Tags: Albert Edwards | Janet Yellen | Ben Bernanke | Alan Greenspan

Albert Edwards: Yellen's Dithering Fed Is Destined for Infamy

Albert Edwards: Yellen's Dithering Fed Is Destined for Infamy
Federal Reserve Chair Janet Yellen answered reporter questions after the central bank raised its key interest rate for the first time since 2006, when the U.S. housing bubble peaked. (Photo: AP/Susan Walsh)

By    |   Thursday, 17 December 2015 11:13 AM

The Federal Reserve’s failure to recognize its role in driving the third dangerous asset bubble in 15 years will destroy the central bank’s reputation for good, said Albert Edwards, global strategist at Societe Generale.

Fed Chair Janet Yellen, who has led U.S. monetary policy for the past two years, is destined for infamy after waiting too long to raise interest rates, Edwards said. The central bank yesterday hiked its target rate by a quarter percentage point, the first increase in nine years.

“The Yellen Fed will soon be treated with the same contempt the Greenspan Fed was in the aftermath of the 2008 financial crisis,” Edwards said in a Dec. 17 note obtained by Newsmax Finance. “And they will deserve it.”

Alan Greenspan, who Edwards once described as an “economic war criminal,” led the Fed from 1987 to 2006, when Ben S. Bernanke succeeded him. Edwards blames both men for loose monetary policies that degraded the value of the dollar and created massive asset bubbles in dot-com stocks and housing.

When those bubbles collapsed and led to economic recessions, the Fed responded with even looser monetary policies intended to revive growth. Before yesterday, the central bank held interest rates at record lows in an attempt to encourage borrowing and spending.

But Edwards, who established his reputation as a perma-bear in 1996 with his Ice Age thesis that argued that stocks will collapse and bond values will climb because of deflation, said it’s too late to avoid another massive collapse in asset prices.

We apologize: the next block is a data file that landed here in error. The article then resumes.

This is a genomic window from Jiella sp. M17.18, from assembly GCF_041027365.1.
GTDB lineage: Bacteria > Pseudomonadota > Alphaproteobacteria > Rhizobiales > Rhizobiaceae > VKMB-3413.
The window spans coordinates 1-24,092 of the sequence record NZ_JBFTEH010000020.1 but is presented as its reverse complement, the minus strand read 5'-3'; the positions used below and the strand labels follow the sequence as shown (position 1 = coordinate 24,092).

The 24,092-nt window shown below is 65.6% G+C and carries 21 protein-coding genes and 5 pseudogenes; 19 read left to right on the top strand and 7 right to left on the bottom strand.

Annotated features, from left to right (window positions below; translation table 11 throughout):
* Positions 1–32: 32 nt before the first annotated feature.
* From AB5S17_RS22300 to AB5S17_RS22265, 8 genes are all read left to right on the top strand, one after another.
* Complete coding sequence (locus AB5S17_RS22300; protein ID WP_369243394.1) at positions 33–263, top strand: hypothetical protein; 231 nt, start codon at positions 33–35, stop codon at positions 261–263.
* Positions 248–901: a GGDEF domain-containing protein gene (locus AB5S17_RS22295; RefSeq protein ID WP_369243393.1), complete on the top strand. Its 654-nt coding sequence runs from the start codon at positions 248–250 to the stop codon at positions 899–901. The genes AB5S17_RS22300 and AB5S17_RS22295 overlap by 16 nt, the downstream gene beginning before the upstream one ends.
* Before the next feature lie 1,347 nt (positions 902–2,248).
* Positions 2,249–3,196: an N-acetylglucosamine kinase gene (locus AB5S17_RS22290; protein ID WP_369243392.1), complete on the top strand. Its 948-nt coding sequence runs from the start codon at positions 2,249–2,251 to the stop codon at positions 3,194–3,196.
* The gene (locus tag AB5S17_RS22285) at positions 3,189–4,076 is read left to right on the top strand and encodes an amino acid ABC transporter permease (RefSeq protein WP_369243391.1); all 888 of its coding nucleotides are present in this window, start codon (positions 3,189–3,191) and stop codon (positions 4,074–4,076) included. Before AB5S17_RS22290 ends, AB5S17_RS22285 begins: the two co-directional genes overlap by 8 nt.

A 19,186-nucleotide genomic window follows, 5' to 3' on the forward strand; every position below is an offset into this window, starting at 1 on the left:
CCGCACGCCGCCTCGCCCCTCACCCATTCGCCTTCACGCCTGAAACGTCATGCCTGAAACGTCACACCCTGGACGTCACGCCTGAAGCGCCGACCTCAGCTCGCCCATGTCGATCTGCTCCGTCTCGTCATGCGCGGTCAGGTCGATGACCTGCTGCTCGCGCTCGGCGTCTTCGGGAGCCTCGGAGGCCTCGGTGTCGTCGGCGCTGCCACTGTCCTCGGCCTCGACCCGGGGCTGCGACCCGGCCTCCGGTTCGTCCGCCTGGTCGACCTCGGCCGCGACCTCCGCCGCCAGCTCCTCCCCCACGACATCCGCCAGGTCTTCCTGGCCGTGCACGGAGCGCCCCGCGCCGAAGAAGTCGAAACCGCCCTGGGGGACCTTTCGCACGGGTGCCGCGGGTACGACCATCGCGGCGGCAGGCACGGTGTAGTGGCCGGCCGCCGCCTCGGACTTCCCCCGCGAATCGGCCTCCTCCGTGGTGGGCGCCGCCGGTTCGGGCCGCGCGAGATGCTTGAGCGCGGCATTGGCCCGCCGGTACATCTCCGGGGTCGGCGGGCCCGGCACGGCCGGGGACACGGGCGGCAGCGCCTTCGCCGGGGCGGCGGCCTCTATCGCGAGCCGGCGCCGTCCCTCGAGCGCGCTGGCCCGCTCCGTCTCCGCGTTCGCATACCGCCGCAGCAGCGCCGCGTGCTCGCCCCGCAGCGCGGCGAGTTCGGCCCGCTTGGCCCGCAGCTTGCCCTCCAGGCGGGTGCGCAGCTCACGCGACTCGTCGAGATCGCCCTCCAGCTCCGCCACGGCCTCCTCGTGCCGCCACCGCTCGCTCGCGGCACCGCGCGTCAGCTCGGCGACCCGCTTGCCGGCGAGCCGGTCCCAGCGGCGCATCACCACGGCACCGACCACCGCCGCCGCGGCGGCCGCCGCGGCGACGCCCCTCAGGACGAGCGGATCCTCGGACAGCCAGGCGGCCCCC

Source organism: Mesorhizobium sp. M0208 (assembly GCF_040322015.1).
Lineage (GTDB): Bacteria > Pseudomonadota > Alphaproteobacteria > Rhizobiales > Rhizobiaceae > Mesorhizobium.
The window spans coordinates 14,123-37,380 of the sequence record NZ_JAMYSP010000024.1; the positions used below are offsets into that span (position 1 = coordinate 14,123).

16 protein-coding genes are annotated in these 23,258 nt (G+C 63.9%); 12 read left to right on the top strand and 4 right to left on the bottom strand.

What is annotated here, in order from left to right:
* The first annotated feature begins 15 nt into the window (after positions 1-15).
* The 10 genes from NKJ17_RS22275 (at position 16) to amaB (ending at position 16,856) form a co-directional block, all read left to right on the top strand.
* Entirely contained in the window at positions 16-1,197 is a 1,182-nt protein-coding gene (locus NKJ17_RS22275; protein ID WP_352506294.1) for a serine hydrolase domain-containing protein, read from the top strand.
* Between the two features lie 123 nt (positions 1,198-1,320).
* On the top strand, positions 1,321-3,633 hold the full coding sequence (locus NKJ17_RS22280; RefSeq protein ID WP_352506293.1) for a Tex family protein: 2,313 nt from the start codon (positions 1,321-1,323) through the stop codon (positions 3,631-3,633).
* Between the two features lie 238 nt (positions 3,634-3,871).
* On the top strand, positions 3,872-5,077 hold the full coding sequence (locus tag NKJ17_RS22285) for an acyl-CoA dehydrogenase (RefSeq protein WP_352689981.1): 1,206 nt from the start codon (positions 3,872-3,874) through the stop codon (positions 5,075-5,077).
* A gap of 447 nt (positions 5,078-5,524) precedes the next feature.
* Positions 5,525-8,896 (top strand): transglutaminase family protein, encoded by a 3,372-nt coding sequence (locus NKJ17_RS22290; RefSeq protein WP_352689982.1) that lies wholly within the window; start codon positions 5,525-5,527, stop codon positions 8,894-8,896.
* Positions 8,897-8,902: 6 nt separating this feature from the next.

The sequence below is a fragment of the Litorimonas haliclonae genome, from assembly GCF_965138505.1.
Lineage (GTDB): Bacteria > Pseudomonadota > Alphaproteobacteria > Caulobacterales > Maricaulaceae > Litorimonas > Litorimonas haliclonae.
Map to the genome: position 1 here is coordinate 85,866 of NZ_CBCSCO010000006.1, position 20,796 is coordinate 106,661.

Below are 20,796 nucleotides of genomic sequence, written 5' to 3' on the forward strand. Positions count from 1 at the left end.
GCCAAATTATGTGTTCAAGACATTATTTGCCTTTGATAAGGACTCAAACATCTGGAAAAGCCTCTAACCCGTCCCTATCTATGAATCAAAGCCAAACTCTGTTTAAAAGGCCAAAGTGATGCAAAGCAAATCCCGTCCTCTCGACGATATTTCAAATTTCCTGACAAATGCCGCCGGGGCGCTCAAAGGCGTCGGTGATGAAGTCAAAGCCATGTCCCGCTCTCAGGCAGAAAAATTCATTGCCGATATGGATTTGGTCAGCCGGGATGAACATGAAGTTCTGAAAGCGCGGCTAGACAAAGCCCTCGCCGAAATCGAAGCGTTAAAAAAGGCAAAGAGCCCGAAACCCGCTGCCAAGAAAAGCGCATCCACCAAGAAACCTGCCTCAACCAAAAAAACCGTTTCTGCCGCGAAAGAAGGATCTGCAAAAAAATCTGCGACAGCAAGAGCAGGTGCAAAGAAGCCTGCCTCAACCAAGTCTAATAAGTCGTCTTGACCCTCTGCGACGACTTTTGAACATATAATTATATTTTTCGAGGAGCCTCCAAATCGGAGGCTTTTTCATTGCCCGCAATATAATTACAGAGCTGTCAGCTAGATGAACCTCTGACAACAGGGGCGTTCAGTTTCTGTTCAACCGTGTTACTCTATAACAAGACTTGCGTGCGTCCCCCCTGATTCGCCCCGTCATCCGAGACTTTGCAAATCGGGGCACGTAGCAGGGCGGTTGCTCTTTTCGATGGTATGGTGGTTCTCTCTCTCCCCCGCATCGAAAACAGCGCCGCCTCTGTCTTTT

“This time the Fed’s largesse has fueled another corporate debt explosion,” he said. “The real rate of corporate borrowing is even greater than was seen during the late 1990s tech bubble. This is 100 percent attributable to the Fed’s excessively loose monetary policy.”

The equity market poses a particular danger, since many corporations borrowed at record-low rates and used the cash to buy back stock and pay dividends. They neglected to invest the money capital projects that would drive future profits and growth, Edwards said.

Investment-grade bond issuance hit a record $978.5 billion in the first nine months of 2015. That was 13 percent higher than the first three quarters of 2014, when a record $1.13 trillion was sold to investors, according to the Securities Industry and Financial Markets Association.

S&P 500 companies are on course to buy back a record $993 billion of their own shares this year, according to researcher Birinyi Associates. That puts this year on course to top 2007, a year before the last recession began.

“There is a limit to how much degradation of corporate balance sheets bond investors are prepared to tolerate,” Edwards said. “The party’s over and bond investors, who always tend to be more sober types, realize this and have headed for the exits.”

The Barclays Capital High-Yield Bond ETF, which tracks the value of junk bonds, has fallen 12 percent since the beginning of the year, erasing six years of gains.

Billionaire investor Carl Icahn said the sell-off will get worse.

“The meltdown in High Yield is just beginning," Icahn last week wrote on his verified Twitter account.

Icahn’s comments came as junk-bond investors were the most scared they’ve been in three years after Third Avenue Management froze withdrawals from a $788 million credit mutual fund, according to Bloomberg News.

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The Federal Reserve's failure to recognize its role in driving the third dangerous asset bubble in 15 years will destroy the central bank's reputation for good, said Albert Edwards, global strategist at Societe Generale.
Albert Edwards, Janet Yellen, Ben Bernanke, Alan Greenspan
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2015-13-17
Thursday, 17 December 2015 11:13 AM
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